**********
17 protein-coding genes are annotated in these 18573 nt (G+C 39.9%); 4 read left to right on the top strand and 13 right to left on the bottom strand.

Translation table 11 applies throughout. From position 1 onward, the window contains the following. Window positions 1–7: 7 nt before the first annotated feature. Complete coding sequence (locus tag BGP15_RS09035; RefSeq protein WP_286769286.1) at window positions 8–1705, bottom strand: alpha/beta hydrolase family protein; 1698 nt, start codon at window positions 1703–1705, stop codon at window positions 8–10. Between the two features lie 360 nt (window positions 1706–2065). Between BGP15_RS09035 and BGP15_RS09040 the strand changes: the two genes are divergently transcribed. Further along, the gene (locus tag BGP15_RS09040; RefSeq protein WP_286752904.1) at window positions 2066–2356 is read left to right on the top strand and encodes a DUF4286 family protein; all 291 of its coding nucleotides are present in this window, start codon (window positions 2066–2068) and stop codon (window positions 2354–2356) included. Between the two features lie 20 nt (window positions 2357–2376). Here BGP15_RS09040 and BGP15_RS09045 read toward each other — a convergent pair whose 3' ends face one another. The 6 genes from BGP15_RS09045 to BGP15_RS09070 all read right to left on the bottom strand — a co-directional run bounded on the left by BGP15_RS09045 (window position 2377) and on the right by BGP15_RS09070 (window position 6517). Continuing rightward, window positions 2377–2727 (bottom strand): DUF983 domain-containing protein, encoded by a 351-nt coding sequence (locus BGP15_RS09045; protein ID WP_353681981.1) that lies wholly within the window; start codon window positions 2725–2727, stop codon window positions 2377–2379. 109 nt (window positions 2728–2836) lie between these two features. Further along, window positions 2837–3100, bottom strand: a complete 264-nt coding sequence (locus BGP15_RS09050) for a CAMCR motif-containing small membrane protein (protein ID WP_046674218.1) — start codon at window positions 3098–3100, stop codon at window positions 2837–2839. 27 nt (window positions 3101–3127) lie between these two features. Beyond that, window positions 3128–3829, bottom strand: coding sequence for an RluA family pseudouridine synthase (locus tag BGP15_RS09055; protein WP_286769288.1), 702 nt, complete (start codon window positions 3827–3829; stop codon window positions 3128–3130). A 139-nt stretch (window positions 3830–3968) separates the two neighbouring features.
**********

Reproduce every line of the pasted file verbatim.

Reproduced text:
17 protein-coding genes are annotated in these 18573 nt (G+C 39.9%); 4 read left to right on the top strand and 13 right to left on the bottom strand.

Translation table 11 applies throughout. From position 1 onward, the window contains the following. Window positions 1–7: 7 nt before the first annotated feature. Complete coding sequence (locus tag BGP15_RS09035; RefSeq protein WP_286769286.1) at window positions 8–1705, bottom strand: alpha/beta hydrolase family protein; 1698 nt, start codon at window positions 1703–1705, stop codon at window positions 8–10. Between the two features lie 360 nt (window positions 1706–2065). Between BGP15_RS09035 and BGP15_RS09040 the strand changes: the two genes are divergently transcribed. Further along, the gene (locus tag BGP15_RS09040; RefSeq protein WP_286752904.1) at window positions 2066–2356 is read left to right on the top strand and encodes a DUF4286 family protein; all 291 of its coding nucleotides are present in this window, start codon (window positions 2066–2068) and stop codon (window positions 2354–2356) included. Between the two features lie 20 nt (window positions 2357–2376). Here BGP15_RS09040 and BGP15_RS09045 read toward each other — a convergent pair whose 3' ends face one another. The 6 genes from BGP15_RS09045 to BGP15_RS09070 all read right to left on the bottom strand — a co-directional run bounded on the left by BGP15_RS09045 (window position 2377) and on the right by BGP15_RS09070 (window position 6517). Continuing rightward, window positions 2377–2727 (bottom strand): DUF983 domain-containing protein, encoded by a 351-nt coding sequence (locus BGP15_RS09045; protein ID WP_353681981.1) that lies wholly within the window; start codon window positions 2725–2727, stop codon window positions 2377–2379. 109 nt (window positions 2728–2836) lie between these two features. Further along, window positions 2837–3100, bottom strand: a complete 264-nt coding sequence (locus BGP15_RS09050) for a CAMCR motif-containing small membrane protein (protein ID WP_046674218.1) — start codon at window positions 3098–3100, stop codon at window positions 2837–2839. 27 nt (window positions 3101–3127) lie between these two features. Beyond that, window positions 3128–3829, bottom strand: coding sequence for an RluA family pseudouridine synthase (locus tag BGP15_RS09055; protein WP_286769288.1), 702 nt, complete (start codon window positions 3827–3829; stop codon window positions 3128–3130). A 139-nt stretch (window positions 3830–3968) separates the two neighbouring features.